is a district of Edinburgh, the capital city of Scotland.
The Canongate is a street and associated district in central Edinburgh, the capital city of Scotland. The street forms the main eastern length of the Royal Mile while the district is the main eastern section of Edinburgh's Old Town. It began when David I of Scotland, by the Great Charter of Holyrood Abbey c.1143, authorised the Abbey to found a burgh separate from Edinburgh between the Abbey and Edinburgh. The burgh of Canongate that developed was controlled by the Abbey until the Scottish Reformation when it came under secular control. In 1636 the adjacent city of Edinburgh bought the feudal superiority of the Canongate but it remained a semi-autonomous burgh under its own administration of bailies chosen by Edinburgh magistrates, until its formal incorporation into the city in 1856.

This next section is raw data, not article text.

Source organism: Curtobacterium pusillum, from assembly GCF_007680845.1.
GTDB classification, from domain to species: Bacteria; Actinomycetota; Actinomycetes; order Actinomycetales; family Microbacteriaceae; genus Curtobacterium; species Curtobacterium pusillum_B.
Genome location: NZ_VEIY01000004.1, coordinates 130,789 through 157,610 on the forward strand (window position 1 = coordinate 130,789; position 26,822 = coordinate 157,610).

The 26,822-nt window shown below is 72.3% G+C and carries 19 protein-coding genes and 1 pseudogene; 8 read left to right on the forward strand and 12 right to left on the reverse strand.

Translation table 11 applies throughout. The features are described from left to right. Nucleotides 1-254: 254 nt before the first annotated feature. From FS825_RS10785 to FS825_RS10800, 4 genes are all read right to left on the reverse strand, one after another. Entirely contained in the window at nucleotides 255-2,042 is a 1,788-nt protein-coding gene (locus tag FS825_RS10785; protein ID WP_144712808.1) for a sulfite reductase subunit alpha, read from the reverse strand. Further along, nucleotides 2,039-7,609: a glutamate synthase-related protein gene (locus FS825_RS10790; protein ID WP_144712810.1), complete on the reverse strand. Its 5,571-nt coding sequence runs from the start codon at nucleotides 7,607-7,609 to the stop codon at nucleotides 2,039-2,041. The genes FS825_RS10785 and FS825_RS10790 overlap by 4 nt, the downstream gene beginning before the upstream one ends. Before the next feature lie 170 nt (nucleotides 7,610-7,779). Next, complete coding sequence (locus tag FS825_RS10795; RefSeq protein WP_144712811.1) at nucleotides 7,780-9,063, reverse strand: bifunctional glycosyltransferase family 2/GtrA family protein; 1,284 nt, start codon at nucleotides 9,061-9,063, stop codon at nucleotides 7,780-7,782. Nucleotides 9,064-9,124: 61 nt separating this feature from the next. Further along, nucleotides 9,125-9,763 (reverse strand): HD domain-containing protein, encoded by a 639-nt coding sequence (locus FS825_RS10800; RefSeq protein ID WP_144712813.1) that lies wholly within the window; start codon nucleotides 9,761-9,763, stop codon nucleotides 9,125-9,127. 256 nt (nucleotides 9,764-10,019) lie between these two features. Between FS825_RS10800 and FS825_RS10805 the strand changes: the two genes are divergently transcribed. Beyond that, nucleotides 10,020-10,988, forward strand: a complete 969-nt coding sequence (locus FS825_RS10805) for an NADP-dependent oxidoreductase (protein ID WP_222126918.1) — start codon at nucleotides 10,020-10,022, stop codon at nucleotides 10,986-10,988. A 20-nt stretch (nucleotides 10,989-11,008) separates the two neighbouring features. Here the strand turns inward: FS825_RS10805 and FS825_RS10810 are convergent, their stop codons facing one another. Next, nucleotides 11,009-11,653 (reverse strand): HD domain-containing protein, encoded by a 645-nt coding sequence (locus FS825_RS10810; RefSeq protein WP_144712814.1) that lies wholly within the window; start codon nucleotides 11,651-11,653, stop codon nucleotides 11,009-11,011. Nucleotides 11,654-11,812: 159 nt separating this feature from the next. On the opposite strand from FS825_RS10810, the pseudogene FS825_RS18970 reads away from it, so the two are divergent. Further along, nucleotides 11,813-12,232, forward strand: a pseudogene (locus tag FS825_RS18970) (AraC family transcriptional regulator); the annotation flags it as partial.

The burgh gained its name from the route that the canons of Holyrood Abbey took to Edinburgh - the canons' way or the canons' gait, from the Scots word gait meaning "way". In more modern times, the eastern end is sometimes referred to as part of the Holyrood area of the city.
The Canongate contains several historic buildings including Queensberry House, now incorporated in the Scottish Parliament Building complex, Huntly House (now the Museum of Edinburgh), the Canongate Tolbooth (now housing the People's Story Museum) and the Canongate Kirk, opened in 1691 replacing Holyrood Abbey as the parish church of the Canongate. The church is still used for Sunday services as well as weekday concerts.
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